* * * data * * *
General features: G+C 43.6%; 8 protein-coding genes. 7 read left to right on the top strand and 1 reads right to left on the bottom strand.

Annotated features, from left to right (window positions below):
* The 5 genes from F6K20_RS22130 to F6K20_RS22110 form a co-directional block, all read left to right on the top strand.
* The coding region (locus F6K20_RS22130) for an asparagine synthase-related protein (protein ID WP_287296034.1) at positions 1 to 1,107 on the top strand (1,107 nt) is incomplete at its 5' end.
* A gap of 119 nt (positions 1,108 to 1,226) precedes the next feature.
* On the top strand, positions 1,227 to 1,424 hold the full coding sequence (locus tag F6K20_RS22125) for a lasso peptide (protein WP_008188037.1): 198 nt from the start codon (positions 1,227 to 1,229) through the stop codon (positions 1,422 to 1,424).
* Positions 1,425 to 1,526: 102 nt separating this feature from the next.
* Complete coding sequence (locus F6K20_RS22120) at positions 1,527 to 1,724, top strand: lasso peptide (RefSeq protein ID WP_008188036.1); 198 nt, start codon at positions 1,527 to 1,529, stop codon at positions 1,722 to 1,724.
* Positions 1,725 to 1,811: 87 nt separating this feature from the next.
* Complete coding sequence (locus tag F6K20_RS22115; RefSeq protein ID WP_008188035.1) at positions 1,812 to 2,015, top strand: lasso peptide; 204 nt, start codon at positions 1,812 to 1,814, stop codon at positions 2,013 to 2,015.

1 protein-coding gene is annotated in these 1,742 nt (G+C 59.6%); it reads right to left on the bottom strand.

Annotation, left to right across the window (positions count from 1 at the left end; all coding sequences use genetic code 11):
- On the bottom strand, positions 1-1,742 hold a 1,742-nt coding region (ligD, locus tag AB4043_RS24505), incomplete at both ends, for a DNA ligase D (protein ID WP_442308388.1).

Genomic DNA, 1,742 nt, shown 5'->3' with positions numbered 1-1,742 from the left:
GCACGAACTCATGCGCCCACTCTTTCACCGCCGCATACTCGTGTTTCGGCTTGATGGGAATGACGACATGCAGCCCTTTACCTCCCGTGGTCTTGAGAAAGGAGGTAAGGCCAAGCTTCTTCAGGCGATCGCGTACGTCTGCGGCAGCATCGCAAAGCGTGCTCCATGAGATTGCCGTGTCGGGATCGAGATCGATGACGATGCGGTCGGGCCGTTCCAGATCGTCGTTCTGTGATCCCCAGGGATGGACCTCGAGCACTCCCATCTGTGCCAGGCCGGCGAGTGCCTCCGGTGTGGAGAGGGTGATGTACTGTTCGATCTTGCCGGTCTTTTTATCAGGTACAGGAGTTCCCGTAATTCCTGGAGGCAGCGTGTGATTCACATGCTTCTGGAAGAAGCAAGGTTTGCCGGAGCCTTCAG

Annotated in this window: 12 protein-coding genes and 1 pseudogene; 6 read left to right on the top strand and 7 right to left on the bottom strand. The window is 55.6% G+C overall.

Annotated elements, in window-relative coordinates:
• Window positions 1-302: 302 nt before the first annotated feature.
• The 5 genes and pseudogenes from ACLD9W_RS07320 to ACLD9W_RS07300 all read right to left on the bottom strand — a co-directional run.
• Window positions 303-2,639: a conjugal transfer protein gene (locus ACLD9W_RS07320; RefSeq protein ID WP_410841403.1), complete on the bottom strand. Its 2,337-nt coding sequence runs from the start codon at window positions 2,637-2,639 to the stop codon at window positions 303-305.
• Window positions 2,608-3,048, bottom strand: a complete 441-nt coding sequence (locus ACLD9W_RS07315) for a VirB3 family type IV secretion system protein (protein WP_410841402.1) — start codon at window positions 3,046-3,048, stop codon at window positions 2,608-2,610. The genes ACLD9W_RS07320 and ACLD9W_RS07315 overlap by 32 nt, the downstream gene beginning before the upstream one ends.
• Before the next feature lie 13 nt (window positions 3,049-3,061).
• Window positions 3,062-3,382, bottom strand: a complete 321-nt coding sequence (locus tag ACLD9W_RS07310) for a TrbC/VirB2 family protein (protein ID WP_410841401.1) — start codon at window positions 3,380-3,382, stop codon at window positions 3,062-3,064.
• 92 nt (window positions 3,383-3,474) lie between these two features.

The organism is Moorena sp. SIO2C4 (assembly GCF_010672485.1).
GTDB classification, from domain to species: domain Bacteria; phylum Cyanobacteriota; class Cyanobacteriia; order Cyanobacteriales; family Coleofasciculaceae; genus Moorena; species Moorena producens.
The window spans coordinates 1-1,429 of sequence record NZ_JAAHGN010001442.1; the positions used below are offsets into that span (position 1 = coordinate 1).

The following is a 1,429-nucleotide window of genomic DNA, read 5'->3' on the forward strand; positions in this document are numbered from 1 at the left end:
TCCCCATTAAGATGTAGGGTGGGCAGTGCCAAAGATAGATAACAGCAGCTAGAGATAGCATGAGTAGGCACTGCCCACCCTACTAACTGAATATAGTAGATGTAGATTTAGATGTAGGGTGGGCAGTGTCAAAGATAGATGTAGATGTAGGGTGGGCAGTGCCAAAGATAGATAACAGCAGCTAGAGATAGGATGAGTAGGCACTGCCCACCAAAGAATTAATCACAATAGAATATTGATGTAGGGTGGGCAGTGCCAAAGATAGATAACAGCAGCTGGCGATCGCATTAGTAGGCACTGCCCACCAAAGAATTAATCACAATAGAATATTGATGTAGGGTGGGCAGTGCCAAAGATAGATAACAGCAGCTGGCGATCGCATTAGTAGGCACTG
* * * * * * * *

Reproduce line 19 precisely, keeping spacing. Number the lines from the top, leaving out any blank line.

• The 5 genes and pseudogenes from ACLD9W_RS07320 to ACLD9W_RS07300 all read right to left on the bottom strand — a co-directional run.